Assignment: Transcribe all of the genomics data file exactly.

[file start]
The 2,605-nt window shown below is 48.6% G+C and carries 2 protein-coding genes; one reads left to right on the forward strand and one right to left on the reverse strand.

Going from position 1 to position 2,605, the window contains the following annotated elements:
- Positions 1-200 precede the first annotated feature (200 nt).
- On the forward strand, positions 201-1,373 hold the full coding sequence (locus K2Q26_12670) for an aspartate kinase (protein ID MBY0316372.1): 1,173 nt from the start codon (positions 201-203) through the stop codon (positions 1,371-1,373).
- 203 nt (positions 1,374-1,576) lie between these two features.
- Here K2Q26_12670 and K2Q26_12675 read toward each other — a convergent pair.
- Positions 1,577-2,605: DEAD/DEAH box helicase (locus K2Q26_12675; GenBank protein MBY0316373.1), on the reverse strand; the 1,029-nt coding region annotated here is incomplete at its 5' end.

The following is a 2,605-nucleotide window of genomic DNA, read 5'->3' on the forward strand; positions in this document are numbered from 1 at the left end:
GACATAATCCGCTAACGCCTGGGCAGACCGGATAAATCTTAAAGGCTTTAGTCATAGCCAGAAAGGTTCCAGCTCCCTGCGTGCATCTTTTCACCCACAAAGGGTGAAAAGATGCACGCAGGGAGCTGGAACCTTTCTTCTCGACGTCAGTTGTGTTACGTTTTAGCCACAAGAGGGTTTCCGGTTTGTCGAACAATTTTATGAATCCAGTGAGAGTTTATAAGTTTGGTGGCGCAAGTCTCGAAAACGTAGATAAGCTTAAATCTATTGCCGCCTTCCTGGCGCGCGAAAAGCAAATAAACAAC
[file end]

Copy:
The 2,605-nt window shown below is 48.6% G+C and carries 2 protein-coding genes; one reads left to right on the forward strand and one right to left on the reverse strand.

Going from position 1 to position 2,605, the window contains the following annotated elements:
- Positions 1-200 precede the first annotated feature (200 nt).
- On the forward strand, positions 201-1,373 hold the full coding sequence (locus K2Q26_12670) for an aspartate kinase (protein ID MBY0316372.1): 1,173 nt from the start codon (positions 201-203) through the stop codon (positions 1,371-1,373).
- 203 nt (positions 1,374-1,576) lie between these two features.
- Here K2Q26_12670 and K2Q26_12675 read toward each other — a convergent pair.
- Positions 1,577-2,605: DEAD/DEAH box helicase (locus K2Q26_12675; GenBank protein MBY0316373.1), on the reverse strand; the 1,029-nt coding region annotated here is incomplete at its 5' end.

The following is a 2,605-nucleotide window of genomic DNA, read 5'->3' on the forward strand; positions in this document are numbered from 1 at the left end:
GACATAATCCGCTAACGCCTGGGCAGACCGGATAAATCTTAAAGGCTTTAGTCATAGCCAGAAAGGTTCCAGCTCCCTGCGTGCATCTTTTCACCCACAAAGGGTGAAAAGATGCACGCAGGGAGCTGGAACCTTTCTTCTCGACGTCAGTTGTGTTACGTTTTAGCCACAAGAGGGTTTCCGGTTTGTCGAACAATTTTATGAATCCAGTGAGAGTTTATAAGTTTGGTGGCGCAAGTCTCGAAAACGTAGATAAGCTTAAATCTATTGCCGCCTTCCTGGCGCGCGAAAAGCAAATAAACAAC